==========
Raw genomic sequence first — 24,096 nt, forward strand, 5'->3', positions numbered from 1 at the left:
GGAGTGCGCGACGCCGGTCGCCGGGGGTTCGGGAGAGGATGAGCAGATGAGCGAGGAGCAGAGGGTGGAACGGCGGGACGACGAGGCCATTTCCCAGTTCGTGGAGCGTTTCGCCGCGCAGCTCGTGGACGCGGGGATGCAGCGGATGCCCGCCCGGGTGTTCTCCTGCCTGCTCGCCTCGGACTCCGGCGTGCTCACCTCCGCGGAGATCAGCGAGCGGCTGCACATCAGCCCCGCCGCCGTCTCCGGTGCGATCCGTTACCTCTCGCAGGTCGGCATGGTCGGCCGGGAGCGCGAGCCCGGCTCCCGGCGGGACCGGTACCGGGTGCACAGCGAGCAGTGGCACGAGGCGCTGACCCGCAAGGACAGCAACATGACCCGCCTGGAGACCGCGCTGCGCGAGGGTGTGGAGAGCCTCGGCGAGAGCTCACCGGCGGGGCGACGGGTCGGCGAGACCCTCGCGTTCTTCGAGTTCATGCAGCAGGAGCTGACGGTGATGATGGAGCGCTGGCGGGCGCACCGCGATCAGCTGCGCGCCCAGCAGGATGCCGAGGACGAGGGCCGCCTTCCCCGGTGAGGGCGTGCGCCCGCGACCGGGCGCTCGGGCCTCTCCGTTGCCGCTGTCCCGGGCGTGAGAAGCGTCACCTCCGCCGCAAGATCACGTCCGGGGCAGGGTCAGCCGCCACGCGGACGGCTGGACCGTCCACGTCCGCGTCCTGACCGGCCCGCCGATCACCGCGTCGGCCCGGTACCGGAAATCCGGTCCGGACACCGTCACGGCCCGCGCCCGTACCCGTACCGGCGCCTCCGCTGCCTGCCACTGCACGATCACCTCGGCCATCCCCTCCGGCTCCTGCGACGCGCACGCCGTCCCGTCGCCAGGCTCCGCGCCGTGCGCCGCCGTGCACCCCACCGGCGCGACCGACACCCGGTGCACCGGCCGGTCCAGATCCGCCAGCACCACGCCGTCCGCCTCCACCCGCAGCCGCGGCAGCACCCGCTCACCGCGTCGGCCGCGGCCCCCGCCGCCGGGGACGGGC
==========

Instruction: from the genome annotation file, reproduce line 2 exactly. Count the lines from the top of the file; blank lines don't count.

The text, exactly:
GGAGTGCGCGACGCCGGTCGCCGGGGGTTCGGGAGAGGATGAGCAGATGAGCGAGGAGCAGAGGGTGGAACGGCGGGACGACGAGGCCATTTCCCAGTTCGTGGAGCGTTTCGCCGCGCAGCTCGTGGACGCGGGGATGCAGCGGATGCCCGCCCGGGTGTTCTCCTGCCTGCTCGCCTCGGACTCCGGCGTGCTCACCTCCGCGGAGATCAGCGAGCGGCTGCACATCAGCCCCGCCGCCGTCTCCGGTGCGATCCGTTACCTCTCGCAGGTCGGCATGGTCGGCCGGGAGCGCGAGCCCGGCTCCCGGCGGGACCGGTACCGGGTGCACAGCGAGCAGTGGCACGAGGCGCTGACCCGCAAGGACAGCAACATGACCCGCCTGGAGACCGCGCTGCGCGAGGGTGTGGAGAGCCTCGGCGAGAGCTCACCGGCGGGGCGACGGGTCGGCGAGACCCTCGCGTTCTTCGAGTTCATGCAGCAGGAGCTGACGGTGATGATGGAGCGCTGGCGGGCGCACCGCGATCAGCTGCGCGCCCAGCAGGATGCCGAGGACGAGGGCCGCCTTCCCCGGTGAGGGCGTGCGCCCGCGACCGGGCGCTCGGGCCTCTCCGTTGCCGCTGTCCCGGGCGTGAGAAGCGTCACCTCCGCCGCAAGATCACGTCCGGGGCAGGGTCAGCCGCCACGCGGACGGCTGGACCGTCCACGTCCGCGTCCTGACCGGCCCGCCGATCACCGCGTCGGCCCGGTACCGGAAATCCGGTCCGGACACCGTCACGGCCCGCGCCCGTACCCGTACCGGCGCCTCCGCTGCCTGCCACTGCACGATCACCTCGGCCATCCCCTCCGGCTCCTGCGACGCGCACGCCGTCCCGTCGCCAGGCTCCGCGCCGTGCGCCGCCGTGCACCCCACCGGCGCGACCGACACCCGGTGCACCGGCCGGTCCAGATCCGCCAGCACCACGCCGTCCGCCTCCACCCGCAGCCGCGGCAGCACCCGCTCACCGCGTCGGCCGCGGCCCCCGCCGCCGGGGACGGGC